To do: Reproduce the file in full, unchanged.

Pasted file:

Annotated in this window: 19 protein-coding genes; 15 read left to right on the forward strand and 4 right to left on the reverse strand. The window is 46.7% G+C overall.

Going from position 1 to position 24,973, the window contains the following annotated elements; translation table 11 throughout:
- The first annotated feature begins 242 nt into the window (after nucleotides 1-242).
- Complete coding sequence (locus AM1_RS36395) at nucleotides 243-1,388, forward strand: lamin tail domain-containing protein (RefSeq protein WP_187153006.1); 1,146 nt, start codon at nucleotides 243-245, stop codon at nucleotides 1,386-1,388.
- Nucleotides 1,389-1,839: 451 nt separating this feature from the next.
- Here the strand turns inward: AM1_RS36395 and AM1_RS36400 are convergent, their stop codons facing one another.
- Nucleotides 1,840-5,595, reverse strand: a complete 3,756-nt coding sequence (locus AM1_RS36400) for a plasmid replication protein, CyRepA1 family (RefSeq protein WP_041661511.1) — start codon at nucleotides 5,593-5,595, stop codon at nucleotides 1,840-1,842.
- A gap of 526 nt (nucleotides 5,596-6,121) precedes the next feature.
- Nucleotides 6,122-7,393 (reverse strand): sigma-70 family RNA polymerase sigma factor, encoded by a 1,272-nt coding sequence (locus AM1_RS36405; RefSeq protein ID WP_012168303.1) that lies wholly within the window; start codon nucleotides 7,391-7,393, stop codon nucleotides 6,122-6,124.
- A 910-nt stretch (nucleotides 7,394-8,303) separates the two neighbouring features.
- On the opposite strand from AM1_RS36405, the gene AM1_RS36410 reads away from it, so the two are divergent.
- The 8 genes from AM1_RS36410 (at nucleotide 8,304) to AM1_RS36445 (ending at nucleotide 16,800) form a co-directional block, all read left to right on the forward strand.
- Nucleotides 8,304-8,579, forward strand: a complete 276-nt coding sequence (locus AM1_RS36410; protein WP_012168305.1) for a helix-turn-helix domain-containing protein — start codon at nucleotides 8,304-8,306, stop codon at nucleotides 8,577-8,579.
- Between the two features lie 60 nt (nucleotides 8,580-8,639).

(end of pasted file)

Annotated in this window: 19 protein-coding genes; 15 read left to right on the forward strand and 4 right to left on the reverse strand. The window is 46.7% G+C overall.

Going from position 1 to position 24,973, the window contains the following annotated elements; translation table 11 throughout:
- The first annotated feature begins 242 nt into the window (after nucleotides 1-242).
- Complete coding sequence (locus AM1_RS36395) at nucleotides 243-1,388, forward strand: lamin tail domain-containing protein (RefSeq protein WP_187153006.1); 1,146 nt, start codon at nucleotides 243-245, stop codon at nucleotides 1,386-1,388.
- Nucleotides 1,389-1,839: 451 nt separating this feature from the next.
- Here the strand turns inward: AM1_RS36395 and AM1_RS36400 are convergent, their stop codons facing one another.
- Nucleotides 1,840-5,595, reverse strand: a complete 3,756-nt coding sequence (locus AM1_RS36400) for a plasmid replication protein, CyRepA1 family (RefSeq protein WP_041661511.1) — start codon at nucleotides 5,593-5,595, stop codon at nucleotides 1,840-1,842.
- A gap of 526 nt (nucleotides 5,596-6,121) precedes the next feature.
- Nucleotides 6,122-7,393 (reverse strand): sigma-70 family RNA polymerase sigma factor, encoded by a 1,272-nt coding sequence (locus AM1_RS36405; RefSeq protein ID WP_012168303.1) that lies wholly within the window; start codon nucleotides 7,391-7,393, stop codon nucleotides 6,122-6,124.
- A 910-nt stretch (nucleotides 7,394-8,303) separates the two neighbouring features.
- On the opposite strand from AM1_RS36405, the gene AM1_RS36410 reads away from it, so the two are divergent.
- The 8 genes from AM1_RS36410 (at nucleotide 8,304) to AM1_RS36445 (ending at nucleotide 16,800) form a co-directional block, all read left to right on the forward strand.
- Nucleotides 8,304-8,579, forward strand: a complete 276-nt coding sequence (locus AM1_RS36410; protein WP_012168305.1) for a helix-turn-helix domain-containing protein — start codon at nucleotides 8,304-8,306, stop codon at nucleotides 8,577-8,579.
- Between the two features lie 60 nt (nucleotides 8,580-8,639).